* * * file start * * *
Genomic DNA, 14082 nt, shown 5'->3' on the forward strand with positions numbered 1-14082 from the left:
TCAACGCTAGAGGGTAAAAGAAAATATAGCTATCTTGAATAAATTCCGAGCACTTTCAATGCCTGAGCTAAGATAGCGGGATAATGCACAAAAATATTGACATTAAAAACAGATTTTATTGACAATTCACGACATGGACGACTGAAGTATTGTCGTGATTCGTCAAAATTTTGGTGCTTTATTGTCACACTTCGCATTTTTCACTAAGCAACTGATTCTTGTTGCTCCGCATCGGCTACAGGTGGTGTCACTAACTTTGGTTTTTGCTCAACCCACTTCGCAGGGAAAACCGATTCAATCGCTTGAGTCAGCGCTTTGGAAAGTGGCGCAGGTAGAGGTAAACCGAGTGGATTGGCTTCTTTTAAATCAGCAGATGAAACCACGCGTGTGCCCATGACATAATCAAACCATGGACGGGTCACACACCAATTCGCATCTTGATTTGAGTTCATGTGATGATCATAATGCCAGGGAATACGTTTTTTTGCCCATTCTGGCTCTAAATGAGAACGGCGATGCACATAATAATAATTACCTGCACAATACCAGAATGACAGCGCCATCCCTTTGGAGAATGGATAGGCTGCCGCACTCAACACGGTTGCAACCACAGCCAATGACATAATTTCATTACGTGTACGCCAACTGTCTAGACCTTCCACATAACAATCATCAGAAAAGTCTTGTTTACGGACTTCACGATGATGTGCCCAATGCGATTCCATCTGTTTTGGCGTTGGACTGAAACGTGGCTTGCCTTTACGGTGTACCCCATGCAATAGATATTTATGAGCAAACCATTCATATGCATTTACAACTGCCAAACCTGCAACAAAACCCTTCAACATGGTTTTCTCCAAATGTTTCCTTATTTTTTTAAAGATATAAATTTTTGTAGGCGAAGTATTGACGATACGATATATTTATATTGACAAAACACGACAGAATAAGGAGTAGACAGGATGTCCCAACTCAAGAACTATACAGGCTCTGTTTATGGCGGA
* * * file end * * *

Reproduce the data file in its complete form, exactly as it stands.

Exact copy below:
Genomic DNA, 14082 nt, shown 5'->3' on the forward strand with positions numbered 1-14082 from the left:
TCAACGCTAGAGGGTAAAAGAAAATATAGCTATCTTGAATAAATTCCGAGCACTTTCAATGCCTGAGCTAAGATAGCGGGATAATGCACAAAAATATTGACATTAAAAACAGATTTTATTGACAATTCACGACATGGACGACTGAAGTATTGTCGTGATTCGTCAAAATTTTGGTGCTTTATTGTCACACTTCGCATTTTTCACTAAGCAACTGATTCTTGTTGCTCCGCATCGGCTACAGGTGGTGTCACTAACTTTGGTTTTTGCTCAACCCACTTCGCAGGGAAAACCGATTCAATCGCTTGAGTCAGCGCTTTGGAAAGTGGCGCAGGTAGAGGTAAACCGAGTGGATTGGCTTCTTTTAAATCAGCAGATGAAACCACGCGTGTGCCCATGACATAATCAAACCATGGACGGGTCACACACCAATTCGCATCTTGATTTGAGTTCATGTGATGATCATAATGCCAGGGAATACGTTTTTTTGCCCATTCTGGCTCTAAATGAGAACGGCGATGCACATAATAATAATTACCTGCACAATACCAGAATGACAGCGCCATCCCTTTGGAGAATGGATAGGCTGCCGCACTCAACACGGTTGCAACCACAGCCAATGACATAATTTCATTACGTGTACGCCAACTGTCTAGACCTTCCACATAACAATCATCAGAAAAGTCTTGTTTACGGACTTCACGATGATGTGCCCAATGCGATTCCATCTGTTTTGGCGTTGGACTGAAACGTGGCTTGCCTTTACGGTGTACCCCATGCAATAGATATTTATGAGCAAACCATTCATATGCATTTACAACTGCCAAACCTGCAACAAAACCCTTCAACATGGTTTTCTCCAAATGTTTCCTTATTTTTTTAAAGATATAAATTTTTGTAGGCGAAGTATTGACGATACGATATATTTATATTGACAAAACACGACAGAATAAGGAGTAGACAGGATGTCCCAACTCAAGAACTATACAGGCTCTGTTTATGGCGGA